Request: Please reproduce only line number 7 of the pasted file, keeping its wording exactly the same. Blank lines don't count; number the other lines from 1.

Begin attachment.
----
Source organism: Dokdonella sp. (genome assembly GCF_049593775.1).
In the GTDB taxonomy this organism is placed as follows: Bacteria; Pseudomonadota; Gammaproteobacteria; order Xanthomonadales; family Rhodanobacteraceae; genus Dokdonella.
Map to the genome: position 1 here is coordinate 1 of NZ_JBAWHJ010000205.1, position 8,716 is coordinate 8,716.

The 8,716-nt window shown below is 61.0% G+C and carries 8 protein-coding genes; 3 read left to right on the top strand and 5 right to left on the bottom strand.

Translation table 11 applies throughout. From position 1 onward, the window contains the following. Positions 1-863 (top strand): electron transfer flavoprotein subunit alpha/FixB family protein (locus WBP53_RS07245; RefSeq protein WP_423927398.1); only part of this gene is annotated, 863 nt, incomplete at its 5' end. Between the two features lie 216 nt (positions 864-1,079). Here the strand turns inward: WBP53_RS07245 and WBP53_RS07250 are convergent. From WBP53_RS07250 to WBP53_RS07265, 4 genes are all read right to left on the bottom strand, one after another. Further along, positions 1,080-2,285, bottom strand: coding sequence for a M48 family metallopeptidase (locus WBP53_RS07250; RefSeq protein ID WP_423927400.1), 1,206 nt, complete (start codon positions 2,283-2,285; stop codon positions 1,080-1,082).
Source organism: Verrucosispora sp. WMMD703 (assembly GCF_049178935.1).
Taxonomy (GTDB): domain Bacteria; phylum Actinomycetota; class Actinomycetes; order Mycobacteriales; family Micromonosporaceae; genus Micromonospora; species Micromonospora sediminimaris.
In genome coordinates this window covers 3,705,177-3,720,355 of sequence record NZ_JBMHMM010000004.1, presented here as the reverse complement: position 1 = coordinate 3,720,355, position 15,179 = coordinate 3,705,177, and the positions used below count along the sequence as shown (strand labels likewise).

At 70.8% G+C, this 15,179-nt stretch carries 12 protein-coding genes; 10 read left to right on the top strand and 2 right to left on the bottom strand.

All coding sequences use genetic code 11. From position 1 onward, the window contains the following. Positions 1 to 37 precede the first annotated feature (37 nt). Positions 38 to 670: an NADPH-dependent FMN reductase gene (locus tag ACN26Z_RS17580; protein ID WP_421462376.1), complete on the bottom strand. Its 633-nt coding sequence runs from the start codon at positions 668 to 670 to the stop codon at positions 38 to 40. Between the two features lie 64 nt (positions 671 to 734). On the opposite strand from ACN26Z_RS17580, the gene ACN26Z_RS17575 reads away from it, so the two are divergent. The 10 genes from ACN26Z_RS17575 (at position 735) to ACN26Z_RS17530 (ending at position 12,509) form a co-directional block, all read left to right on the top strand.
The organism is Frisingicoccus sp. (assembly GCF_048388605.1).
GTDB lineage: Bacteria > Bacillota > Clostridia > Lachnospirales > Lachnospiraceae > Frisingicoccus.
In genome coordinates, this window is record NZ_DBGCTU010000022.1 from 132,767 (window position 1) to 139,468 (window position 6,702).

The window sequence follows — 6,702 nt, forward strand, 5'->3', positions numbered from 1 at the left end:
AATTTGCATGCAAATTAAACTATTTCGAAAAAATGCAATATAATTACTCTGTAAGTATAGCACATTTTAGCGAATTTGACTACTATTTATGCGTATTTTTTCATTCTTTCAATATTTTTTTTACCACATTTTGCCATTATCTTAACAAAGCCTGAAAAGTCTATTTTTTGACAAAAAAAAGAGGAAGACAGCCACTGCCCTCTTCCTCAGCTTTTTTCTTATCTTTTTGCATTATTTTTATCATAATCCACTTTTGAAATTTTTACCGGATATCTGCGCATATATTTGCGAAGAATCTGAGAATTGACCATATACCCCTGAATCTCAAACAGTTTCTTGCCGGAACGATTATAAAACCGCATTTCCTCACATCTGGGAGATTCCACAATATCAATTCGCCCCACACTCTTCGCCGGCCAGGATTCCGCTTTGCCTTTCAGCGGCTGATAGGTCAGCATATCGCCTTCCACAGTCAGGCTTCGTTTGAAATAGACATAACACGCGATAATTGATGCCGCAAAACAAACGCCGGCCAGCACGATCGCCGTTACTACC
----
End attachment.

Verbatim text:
Taxonomy (GTDB): domain Bacteria; phylum Actinomycetota; class Actinomycetes; order Mycobacteriales; family Micromonosporaceae; genus Micromonospora; species Micromonospora sediminimaris.